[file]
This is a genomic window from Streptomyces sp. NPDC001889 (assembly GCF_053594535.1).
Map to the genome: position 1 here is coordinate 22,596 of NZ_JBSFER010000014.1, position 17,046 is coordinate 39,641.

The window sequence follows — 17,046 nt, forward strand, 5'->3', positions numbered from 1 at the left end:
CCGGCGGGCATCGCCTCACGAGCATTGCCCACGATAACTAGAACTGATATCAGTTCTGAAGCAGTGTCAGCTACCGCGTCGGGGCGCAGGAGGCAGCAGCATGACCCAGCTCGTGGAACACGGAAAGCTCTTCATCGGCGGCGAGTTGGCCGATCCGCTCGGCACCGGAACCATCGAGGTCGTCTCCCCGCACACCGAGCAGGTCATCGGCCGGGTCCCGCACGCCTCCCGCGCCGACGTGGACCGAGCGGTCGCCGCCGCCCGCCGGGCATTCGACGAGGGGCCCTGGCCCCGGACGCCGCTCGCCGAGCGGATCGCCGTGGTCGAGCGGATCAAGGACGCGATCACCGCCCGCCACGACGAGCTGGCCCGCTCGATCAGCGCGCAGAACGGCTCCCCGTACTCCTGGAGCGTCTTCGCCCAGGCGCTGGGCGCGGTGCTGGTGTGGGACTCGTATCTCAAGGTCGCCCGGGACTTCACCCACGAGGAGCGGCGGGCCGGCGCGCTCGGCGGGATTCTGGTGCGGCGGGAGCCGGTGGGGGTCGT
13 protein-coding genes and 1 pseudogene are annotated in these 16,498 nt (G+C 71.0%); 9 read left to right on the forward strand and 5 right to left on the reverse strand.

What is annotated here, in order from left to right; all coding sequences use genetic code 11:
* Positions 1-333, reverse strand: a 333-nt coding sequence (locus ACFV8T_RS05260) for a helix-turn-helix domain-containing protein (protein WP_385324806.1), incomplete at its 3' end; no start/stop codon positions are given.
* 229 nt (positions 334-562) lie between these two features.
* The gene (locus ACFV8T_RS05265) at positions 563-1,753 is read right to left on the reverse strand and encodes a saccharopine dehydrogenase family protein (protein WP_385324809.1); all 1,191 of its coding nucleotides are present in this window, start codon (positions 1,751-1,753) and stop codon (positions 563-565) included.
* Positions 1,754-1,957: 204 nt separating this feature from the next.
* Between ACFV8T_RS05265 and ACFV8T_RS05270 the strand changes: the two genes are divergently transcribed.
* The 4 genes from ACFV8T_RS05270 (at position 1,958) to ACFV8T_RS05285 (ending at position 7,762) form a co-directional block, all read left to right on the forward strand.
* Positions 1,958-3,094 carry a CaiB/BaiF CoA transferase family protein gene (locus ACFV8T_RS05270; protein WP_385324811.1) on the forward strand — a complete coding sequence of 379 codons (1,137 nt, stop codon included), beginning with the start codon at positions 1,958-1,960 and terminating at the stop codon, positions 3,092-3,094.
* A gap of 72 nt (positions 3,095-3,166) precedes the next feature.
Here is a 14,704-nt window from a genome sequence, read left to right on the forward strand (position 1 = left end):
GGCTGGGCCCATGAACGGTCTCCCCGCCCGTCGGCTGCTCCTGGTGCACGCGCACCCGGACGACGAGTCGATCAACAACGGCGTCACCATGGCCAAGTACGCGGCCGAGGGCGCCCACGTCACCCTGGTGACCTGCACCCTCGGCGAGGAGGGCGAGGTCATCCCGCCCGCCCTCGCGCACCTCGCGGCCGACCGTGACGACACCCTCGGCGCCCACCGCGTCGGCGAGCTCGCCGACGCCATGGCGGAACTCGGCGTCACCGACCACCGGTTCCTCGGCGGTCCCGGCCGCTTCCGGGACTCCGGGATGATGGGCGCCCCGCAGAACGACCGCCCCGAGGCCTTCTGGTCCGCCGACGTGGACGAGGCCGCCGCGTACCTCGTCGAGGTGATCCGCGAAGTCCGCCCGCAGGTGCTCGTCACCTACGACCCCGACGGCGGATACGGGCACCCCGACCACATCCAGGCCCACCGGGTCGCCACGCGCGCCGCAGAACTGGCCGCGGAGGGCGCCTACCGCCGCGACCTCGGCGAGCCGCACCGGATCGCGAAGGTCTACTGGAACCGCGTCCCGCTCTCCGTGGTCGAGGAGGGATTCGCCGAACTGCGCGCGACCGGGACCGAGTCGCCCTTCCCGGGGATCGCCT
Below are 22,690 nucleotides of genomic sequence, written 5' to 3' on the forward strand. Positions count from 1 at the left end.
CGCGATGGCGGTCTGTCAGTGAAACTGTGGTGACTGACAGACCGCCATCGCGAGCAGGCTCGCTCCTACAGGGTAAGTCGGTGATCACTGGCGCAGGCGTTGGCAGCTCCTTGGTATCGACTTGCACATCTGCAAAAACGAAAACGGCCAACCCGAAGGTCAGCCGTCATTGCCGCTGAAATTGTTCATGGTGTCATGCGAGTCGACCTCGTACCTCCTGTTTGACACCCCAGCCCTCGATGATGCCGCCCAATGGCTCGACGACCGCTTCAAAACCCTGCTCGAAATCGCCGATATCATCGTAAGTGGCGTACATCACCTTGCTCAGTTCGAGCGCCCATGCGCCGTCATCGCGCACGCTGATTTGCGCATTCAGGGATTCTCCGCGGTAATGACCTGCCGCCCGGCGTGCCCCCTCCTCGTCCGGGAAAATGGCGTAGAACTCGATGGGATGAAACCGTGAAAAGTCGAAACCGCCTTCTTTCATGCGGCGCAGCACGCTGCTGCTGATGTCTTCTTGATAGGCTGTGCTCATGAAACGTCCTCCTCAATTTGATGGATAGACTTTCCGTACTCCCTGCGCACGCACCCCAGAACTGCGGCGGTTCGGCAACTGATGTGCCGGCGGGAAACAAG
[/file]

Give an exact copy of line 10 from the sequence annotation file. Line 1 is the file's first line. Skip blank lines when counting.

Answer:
* Positions 1,754-1,957: 204 nt separating this feature from the next.